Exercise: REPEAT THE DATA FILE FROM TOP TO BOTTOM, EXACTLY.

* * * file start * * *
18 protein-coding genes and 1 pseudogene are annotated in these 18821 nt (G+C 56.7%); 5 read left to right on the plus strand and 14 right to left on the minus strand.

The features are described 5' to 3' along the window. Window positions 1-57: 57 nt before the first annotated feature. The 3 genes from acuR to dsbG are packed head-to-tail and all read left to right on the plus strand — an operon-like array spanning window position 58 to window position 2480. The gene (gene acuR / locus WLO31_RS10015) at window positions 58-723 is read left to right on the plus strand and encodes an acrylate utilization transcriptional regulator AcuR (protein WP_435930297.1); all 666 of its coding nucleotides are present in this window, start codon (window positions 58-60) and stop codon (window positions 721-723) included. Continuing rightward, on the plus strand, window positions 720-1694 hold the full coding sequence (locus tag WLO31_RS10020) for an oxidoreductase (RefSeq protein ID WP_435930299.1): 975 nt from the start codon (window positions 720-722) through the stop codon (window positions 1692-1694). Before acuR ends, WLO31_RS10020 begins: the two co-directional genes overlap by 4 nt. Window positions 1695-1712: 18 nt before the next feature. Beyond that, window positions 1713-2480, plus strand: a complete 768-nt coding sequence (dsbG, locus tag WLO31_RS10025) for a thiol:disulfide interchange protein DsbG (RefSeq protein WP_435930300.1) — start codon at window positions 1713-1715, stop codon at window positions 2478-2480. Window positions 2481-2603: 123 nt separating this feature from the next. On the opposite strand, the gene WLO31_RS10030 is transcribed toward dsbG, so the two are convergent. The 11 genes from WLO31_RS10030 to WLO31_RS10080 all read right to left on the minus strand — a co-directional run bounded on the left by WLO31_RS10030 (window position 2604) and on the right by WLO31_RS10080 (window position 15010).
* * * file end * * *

18 protein-coding genes and 1 pseudogene are annotated in these 18821 nt (G+C 56.7%); 5 read left to right on the plus strand and 14 right to left on the minus strand.

The features are described 5' to 3' along the window. Window positions 1-57: 57 nt before the first annotated feature. The 3 genes from acuR to dsbG are packed head-to-tail and all read left to right on the plus strand — an operon-like array spanning window position 58 to window position 2480. The gene (gene acuR / locus WLO31_RS10015) at window positions 58-723 is read left to right on the plus strand and encodes an acrylate utilization transcriptional regulator AcuR (protein WP_435930297.1); all 666 of its coding nucleotides are present in this window, start codon (window positions 58-60) and stop codon (window positions 721-723) included. Continuing rightward, on the plus strand, window positions 720-1694 hold the full coding sequence (locus tag WLO31_RS10020) for an oxidoreductase (RefSeq protein ID WP_435930299.1): 975 nt from the start codon (window positions 720-722) through the stop codon (window positions 1692-1694). Before acuR ends, WLO31_RS10020 begins: the two co-directional genes overlap by 4 nt. Window positions 1695-1712: 18 nt before the next feature. Beyond that, window positions 1713-2480, plus strand: a complete 768-nt coding sequence (dsbG, locus tag WLO31_RS10025) for a thiol:disulfide interchange protein DsbG (RefSeq protein WP_435930300.1) — start codon at window positions 1713-1715, stop codon at window positions 2478-2480. Window positions 2481-2603: 123 nt separating this feature from the next. On the opposite strand, the gene WLO31_RS10030 is transcribed toward dsbG, so the two are convergent. The 11 genes from WLO31_RS10030 to WLO31_RS10080 all read right to left on the minus strand — a co-directional run bounded on the left by WLO31_RS10030 (window position 2604) and on the right by WLO31_RS10080 (window position 15010).